There is no free lunch
The thought of adorning our bodies in the skins of what used to be living, breathing beings shocks and horrifies most ethically-aware fashionistas. But is it that cut and dry? Does wearing fur really equate someone to Cruella de Vil? Is faux fur a godsend, alleviating us of all our ethical fur-related concerns? The answer may not be as clear as one might think.
The well-known downside of using real fur is that it is cruel to animals. It seems bizarre that humans have taken to killing multiple animals just to produce a single fashionable outfit. While one can rationalize using furs in colonial days, due to the lack of alternative garb, continuing to kill these animals hundreds of years later seems dated to say the least. Additionally, animal cruelty is not the only downside to real fur.
Fur is also bad for the environment. Obviously, it is an ecological tragedy for endangered species to be killed for their fur. Of course, the industry regulates fur harvesting, so it is much less prominent now; however, poachers continue to illegally harvest animals for their coats, in spite of the industry’s mandates. The other environmental issue with fur is that in processing it, harmful chemicals are used, which can be bad for the workers and can pollute the surrounding land. Speaking of which, lots of land has to be clear-cut to farm fur, which is a more common method for procuring fur, as opposed to hunting. When this land is leveled for the farms, the preexisting natural habitat is destroyed, often causing an imbalance in surrounding habitats, which radiates outward like a ripple on the surface of a pond. The development of a tiny farm can cause ecological harm for many years.
That is all pretty doom-and-gloom, but there are some upsides to using fur. For instance, it is good for the economy and provides jobs. It is also great to combine with other farming because it requires more work in the winter when traditional farming of flora slows down. The meat from the fur animals can be used for human consumption or to feed other animals that will eventually work their way up the food chain and onto our dinner plates. Meat is not a very sustainable food source, but at least this way none of the animal goes to waste. The same cannot be said for the meat industry. There has also been some indication, but no hard evidence, that hunting and trapping animals for their fur helps control certain animal populations. This is vital in maintaining the balance among ecological systems. In fact, an argument could be made that fur farming is sustainable because as long as humans do not kill all of the animals (or the planet in the process) then the fur will not run out.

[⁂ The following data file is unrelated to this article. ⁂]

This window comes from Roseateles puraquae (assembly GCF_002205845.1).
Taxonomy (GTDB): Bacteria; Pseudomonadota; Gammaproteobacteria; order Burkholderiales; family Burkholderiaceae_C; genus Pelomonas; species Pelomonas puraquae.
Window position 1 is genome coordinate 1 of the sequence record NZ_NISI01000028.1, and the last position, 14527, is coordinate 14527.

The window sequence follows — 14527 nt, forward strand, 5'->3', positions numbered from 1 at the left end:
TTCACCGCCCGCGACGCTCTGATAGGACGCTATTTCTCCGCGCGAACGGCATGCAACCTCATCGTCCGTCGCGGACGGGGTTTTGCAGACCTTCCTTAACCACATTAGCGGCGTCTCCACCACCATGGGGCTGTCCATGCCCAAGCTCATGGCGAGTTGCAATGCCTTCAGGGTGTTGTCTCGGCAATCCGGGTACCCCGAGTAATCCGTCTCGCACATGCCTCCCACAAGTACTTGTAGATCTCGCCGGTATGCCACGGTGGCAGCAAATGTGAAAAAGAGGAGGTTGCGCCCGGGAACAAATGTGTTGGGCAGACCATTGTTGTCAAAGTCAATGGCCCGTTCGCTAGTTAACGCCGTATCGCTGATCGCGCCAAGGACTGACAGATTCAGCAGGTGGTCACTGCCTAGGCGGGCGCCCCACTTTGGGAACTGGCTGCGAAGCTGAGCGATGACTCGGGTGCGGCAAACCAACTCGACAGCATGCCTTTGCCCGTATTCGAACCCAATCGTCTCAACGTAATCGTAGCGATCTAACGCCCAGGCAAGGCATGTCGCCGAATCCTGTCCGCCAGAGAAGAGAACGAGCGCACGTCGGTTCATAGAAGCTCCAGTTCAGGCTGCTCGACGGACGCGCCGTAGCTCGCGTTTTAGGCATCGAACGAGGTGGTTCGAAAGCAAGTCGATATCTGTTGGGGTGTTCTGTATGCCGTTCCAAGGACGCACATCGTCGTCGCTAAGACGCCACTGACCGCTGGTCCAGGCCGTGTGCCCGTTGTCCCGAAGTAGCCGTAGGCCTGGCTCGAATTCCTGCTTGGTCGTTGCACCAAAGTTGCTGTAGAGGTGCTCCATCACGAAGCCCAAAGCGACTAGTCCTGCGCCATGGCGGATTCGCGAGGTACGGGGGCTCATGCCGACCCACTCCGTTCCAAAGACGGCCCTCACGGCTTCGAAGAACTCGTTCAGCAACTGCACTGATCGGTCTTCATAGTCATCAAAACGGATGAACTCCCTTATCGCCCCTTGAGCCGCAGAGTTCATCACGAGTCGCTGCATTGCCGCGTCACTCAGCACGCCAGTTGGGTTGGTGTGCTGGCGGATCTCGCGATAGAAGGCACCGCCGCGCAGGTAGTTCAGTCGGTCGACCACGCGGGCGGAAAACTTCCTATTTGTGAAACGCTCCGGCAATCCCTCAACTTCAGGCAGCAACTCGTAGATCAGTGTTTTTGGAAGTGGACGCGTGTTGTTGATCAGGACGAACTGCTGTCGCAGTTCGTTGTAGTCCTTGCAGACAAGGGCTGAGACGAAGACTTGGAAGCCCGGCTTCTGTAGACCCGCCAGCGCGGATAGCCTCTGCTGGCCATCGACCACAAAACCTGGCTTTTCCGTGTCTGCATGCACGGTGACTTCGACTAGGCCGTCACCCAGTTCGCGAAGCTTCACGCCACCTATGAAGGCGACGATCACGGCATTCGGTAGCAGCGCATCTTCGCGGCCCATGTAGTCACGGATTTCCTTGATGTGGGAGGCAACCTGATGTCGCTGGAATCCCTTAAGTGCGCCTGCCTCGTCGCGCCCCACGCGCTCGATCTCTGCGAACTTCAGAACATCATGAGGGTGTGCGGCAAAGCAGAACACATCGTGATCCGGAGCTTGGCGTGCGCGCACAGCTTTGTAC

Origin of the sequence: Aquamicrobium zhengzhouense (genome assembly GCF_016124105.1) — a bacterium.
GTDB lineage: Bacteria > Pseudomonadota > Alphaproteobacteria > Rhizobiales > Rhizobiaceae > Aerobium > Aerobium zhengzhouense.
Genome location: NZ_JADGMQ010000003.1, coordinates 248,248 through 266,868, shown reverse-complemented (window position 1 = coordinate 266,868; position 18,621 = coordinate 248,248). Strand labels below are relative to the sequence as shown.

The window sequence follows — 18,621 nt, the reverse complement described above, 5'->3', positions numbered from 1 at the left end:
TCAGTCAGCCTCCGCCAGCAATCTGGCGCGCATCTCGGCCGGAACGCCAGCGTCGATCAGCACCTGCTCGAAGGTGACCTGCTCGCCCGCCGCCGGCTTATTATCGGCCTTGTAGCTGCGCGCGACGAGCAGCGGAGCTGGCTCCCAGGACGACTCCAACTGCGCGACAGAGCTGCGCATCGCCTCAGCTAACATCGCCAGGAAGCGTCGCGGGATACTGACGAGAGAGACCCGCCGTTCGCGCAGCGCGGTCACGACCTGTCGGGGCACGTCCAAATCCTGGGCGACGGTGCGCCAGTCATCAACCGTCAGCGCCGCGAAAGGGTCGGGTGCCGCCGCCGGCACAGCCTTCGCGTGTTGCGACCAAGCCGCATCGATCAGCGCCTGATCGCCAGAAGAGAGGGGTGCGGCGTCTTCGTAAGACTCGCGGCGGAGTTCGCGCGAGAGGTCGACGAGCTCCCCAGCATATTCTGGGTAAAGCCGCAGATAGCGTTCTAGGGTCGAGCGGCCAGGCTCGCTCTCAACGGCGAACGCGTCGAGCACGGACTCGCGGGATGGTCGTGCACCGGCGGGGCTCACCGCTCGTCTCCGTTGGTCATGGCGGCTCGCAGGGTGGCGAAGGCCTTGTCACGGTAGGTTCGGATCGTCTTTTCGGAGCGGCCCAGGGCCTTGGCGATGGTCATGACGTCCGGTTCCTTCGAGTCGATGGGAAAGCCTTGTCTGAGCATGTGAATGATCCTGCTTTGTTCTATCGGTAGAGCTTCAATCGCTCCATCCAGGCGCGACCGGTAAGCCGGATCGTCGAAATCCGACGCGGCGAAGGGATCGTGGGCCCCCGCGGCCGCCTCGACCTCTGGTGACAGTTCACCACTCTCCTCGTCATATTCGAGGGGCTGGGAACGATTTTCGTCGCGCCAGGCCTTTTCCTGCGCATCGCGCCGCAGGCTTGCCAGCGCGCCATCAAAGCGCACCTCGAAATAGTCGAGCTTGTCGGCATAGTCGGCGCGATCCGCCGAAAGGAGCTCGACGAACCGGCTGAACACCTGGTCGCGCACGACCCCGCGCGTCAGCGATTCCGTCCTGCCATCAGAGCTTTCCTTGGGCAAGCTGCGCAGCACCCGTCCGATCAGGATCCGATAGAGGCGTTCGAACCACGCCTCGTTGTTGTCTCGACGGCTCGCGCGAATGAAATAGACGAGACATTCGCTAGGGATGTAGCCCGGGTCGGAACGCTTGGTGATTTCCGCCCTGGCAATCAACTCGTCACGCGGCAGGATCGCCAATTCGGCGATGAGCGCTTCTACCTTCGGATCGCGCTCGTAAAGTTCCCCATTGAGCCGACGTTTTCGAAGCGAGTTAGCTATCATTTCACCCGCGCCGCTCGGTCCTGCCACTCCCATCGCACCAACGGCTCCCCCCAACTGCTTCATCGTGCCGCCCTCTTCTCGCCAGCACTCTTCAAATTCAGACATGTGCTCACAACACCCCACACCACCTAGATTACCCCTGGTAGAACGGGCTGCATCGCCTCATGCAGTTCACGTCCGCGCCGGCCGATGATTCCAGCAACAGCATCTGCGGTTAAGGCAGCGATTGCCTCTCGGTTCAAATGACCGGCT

But what about faux fur? Where does come in? Do we champion it as the ethical choice, because no animals are harmed in the making of faux fur? While we cannot trivialize this aspect of fur’s fake cousin, we cannot ignore the disadvantages of faux fur.
Faux fur is worse for the environment than real fur, because it is made out of petroleum, and is thus non-biodegradable. This means it is polluting in production, and does not break down, so will sit in landfills for up to 1,000 years (by contrast, real fur can break down within a year). Even before the faux fur breaks down as you are wearing it or washing it, the garment sheds microplastics, which are extremely detrimental to the environment, and in particular to marine life. To top it all off, it takes three times as much energy to create faux fur than it does to harvest real fur. This energy comes from non-renewable, air-polluting sources so the downsides to this are pretty obvious.
If harming the environment wasn’t a large enough deterrent, then consider the human side of the equation. While the production of faux fur has created more jobs, for the most part these jobs are hazardous and low-paying. The chemicals used to create the faux fur is extremely bad for human health and since work like this is usually outsourced to developing countries, the pay and worker’s rights are not well regulated.
Finally, the utility of faux fur just does not compare to that of real fur. Faux fur is not as warm, soft, or nice-looking as real fur. It is cheaper and easier to care for though, which often labels faux fur as the “economy” option – giving real fur the label of luxury.
Real fur kills animals, faux fur kills the environment. Or rather, humans kill both animals and the environment in the pursuit of fashionable clothes. In turn, both methods of obtaining fur impact humans: the underrepresented, over-exposed to chemicals, working class that inevitably gets screwed over by the whims of the powerful, but detached, fashion CEO. So, which fur is better?